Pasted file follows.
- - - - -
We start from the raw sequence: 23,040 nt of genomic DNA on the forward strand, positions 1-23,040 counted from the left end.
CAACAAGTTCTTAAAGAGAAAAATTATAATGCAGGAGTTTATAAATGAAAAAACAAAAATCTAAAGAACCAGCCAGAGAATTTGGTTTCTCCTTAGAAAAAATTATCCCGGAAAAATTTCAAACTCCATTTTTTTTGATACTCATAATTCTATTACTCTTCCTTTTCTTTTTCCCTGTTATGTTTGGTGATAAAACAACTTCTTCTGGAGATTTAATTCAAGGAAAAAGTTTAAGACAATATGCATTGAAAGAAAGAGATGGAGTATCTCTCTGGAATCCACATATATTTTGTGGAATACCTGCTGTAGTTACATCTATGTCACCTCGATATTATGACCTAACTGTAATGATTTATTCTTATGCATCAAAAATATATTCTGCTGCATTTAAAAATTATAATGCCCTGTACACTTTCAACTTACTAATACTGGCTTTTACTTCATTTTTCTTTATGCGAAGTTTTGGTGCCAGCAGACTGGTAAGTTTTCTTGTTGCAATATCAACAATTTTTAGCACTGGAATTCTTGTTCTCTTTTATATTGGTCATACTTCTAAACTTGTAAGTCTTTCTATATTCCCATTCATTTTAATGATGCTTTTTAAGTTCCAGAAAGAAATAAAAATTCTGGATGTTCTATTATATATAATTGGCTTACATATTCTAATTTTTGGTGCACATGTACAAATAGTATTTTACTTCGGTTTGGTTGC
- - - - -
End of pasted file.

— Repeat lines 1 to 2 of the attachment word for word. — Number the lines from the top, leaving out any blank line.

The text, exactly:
We start from the raw sequence: 23,040 nt of genomic DNA on the forward strand, positions 1-23,040 counted from the left end.
CAACAAGTTCTTAAAGAGAAAAATTATAATGCAGGAGTTTATAAATGAAAAAACAAAAATCTAAAGAACCAGCCAGAGAATTTGGTTTCTCCTTAGAAAAAATTATCCCGGAAAAATTTCAAACTCCATTTTTTTTGATACTCATAATTCTATTACTCTTCCTTTTCTTTTTCCCTGTTATGTTTGGTGATAAAACAACTTCTTCTGGAGATTTAATTCAAGGAAAAAGTTTAAGACAATATGCATTGAAAGAAAGAGATGGAGTATCTCTCTGGAATCCACATATATTTTGTGGAATACCTGCTGTAGTTACATCTATGTCACCTCGATATTATGACCTAACTGTAATGATTTATTCTTATGCATCAAAAATATATTCTGCTGCATTTAAAAATTATAATGCCCTGTACACTTTCAACTTACTAATACTGGCTTTTACTTCATTTTTCTTTATGCGAAGTTTTGGTGCCAGCAGACTGGTAAGTTTTCTTGTTGCAATATCAACAATTTTTAGCACTGGAATTCTTGTTCTCTTTTATATTGGTCATACTTCTAAACTTGTAAGTCTTTCTATATTCCCATTCATTTTAATGATGCTTTTTAAGTTCCAGAAAGAAATAAAAATTCTGGATGTTCTATTATATATAATTGGCTTACATATTCTAATTTTTGGTGCACATGTACAAATAGTATTTTACTTCGGTTTGGTTGC